Evidentialism is the thesis that a person is justified in believing a proposition iff the person's evidence on balance supports that proposition. In discussing epistemological issues associated with disagreements among epistemic peers, some philosophers have endorsed principles that seem to run contrary to evidentialism, specifying how one should revise one's beliefs in light of disagreement. In this paper, I examine the connection between evidentialism and these principles. I argue that the puzzles about disagreement provide no reason to abandon evidentialism and (...) that there are no true general principles about justified responses to disagreement other than the general evidentialist principle. I then argue that the puzzles about disagreement are primarily puzzles about the evidential impact of higher - order evidence – evidence about the significance or existence of ordinary, or first- order, evidence. I conclude by arguing that such higher - order evidence can often have a profound effect on the justification of first- order beliefs. (shrink)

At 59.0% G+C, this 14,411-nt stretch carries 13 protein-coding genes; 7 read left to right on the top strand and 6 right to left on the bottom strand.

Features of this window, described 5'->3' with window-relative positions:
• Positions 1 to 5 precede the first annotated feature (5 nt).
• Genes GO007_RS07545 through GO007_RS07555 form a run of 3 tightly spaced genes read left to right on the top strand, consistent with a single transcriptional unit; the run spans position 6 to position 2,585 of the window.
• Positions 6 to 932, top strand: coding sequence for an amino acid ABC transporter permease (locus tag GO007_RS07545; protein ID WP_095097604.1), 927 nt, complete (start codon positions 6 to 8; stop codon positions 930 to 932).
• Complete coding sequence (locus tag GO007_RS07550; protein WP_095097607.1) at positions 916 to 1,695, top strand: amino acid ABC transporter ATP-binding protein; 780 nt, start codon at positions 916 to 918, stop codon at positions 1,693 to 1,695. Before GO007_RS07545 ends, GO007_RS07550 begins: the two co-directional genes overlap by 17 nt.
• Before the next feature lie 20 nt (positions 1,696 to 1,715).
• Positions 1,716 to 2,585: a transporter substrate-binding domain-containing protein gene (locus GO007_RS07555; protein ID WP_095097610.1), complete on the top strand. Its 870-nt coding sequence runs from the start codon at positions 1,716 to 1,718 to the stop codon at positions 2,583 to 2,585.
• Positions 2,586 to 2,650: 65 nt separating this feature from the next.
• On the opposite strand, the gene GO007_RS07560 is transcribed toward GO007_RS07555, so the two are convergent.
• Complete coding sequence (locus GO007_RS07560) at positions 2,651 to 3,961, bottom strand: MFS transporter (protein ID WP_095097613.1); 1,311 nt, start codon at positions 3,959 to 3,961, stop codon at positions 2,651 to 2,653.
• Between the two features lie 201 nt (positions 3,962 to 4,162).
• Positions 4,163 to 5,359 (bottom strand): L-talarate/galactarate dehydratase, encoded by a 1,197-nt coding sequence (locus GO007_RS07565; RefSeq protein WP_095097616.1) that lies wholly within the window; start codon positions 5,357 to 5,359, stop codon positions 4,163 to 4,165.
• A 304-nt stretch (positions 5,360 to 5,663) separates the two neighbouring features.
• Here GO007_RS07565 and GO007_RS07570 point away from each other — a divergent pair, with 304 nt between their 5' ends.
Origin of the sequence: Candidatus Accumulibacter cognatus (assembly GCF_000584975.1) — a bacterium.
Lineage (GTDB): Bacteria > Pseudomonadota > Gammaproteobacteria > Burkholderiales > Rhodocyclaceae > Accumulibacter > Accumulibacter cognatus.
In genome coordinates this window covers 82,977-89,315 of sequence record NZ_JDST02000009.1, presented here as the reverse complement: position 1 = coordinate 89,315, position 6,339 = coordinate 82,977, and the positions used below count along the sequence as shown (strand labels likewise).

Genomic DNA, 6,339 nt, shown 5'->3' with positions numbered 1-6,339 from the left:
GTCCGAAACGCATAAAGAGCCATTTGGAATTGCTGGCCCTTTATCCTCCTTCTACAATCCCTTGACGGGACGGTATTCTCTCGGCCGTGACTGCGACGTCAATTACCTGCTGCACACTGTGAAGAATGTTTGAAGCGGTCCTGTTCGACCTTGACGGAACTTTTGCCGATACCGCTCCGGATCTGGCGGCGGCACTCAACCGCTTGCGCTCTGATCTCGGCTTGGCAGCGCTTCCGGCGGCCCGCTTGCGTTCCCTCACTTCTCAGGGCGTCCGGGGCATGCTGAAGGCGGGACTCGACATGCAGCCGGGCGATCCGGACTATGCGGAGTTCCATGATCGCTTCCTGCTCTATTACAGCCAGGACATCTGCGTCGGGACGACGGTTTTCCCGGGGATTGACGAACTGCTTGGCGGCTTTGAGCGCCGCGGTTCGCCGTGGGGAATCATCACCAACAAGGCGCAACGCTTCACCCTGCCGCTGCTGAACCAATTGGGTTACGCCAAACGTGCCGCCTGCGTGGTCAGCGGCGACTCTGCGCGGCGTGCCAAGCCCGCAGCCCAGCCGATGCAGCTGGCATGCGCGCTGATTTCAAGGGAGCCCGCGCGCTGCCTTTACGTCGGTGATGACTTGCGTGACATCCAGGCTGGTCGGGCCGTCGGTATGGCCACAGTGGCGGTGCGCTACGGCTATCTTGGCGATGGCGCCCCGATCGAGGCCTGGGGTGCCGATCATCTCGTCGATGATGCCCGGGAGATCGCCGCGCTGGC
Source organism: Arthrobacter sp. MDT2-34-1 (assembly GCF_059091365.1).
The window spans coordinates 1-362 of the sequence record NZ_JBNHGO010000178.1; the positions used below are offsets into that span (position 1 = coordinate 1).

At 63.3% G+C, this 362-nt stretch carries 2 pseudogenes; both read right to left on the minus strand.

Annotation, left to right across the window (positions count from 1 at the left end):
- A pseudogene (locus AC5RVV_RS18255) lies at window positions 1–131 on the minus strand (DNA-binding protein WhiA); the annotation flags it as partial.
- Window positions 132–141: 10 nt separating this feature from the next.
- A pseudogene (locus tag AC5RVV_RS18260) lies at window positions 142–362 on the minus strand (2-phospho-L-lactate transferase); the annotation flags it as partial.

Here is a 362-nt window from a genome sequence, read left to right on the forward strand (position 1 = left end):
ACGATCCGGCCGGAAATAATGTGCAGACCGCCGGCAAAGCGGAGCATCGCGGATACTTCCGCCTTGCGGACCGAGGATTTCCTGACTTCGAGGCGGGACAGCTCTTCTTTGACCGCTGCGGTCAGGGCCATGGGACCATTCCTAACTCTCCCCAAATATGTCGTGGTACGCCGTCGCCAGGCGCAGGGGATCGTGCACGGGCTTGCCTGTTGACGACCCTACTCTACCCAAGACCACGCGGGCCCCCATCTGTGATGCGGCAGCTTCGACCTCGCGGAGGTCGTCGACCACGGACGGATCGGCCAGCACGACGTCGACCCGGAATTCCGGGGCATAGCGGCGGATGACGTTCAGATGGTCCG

Evidentialism is a view about the conditions under which a person is epistemically justified in having a particular doxastic attitude toward a proposition. Evidentialism holds that the justified attitudes are determined entirely by the person's evidence. This is the traditional view of justification. It is now widely opposed. The essays included in this volume develop and defend the tradition.Evidentialism has many assets. In addition to providing an intuitively plausible account of epistemic justification, it helps to resolve the problem of the (...) criterion, helps to disentangle epistemic and ethical evaluations, and illuminates the relationship between epistemic evaluations of beliefs and the evaluation of the methods used to form beliefs. These issues are all addressed in the essays presented here. External world skepticism poses the classic problem for an epistemological theory. The final essay in this volume argues that evidentialism is uniquely well qualified to make sense of skepticism and to respond to its challenge.Evidentialism is a version of epistemic internalism. Recent epistemology has included many attacks on internalism and has seen the development of numerous externalist theories. The essays included here respond to those attacks and raise objections to externalist theories, especially the principal rival, reliabilism. Internalism generally has been criticized for having unacceptable deontological implications, for failing to connect epistemic justification to truth, and for failing to provide an adequate account of what makes basic beliefs justified. Each of these charges is answered in these essays. The collection includes two previously unpublished essays and new afterwords to five of the reprinted essays; it will be the definitive resource on evidentialism for all epistemologists. (shrink)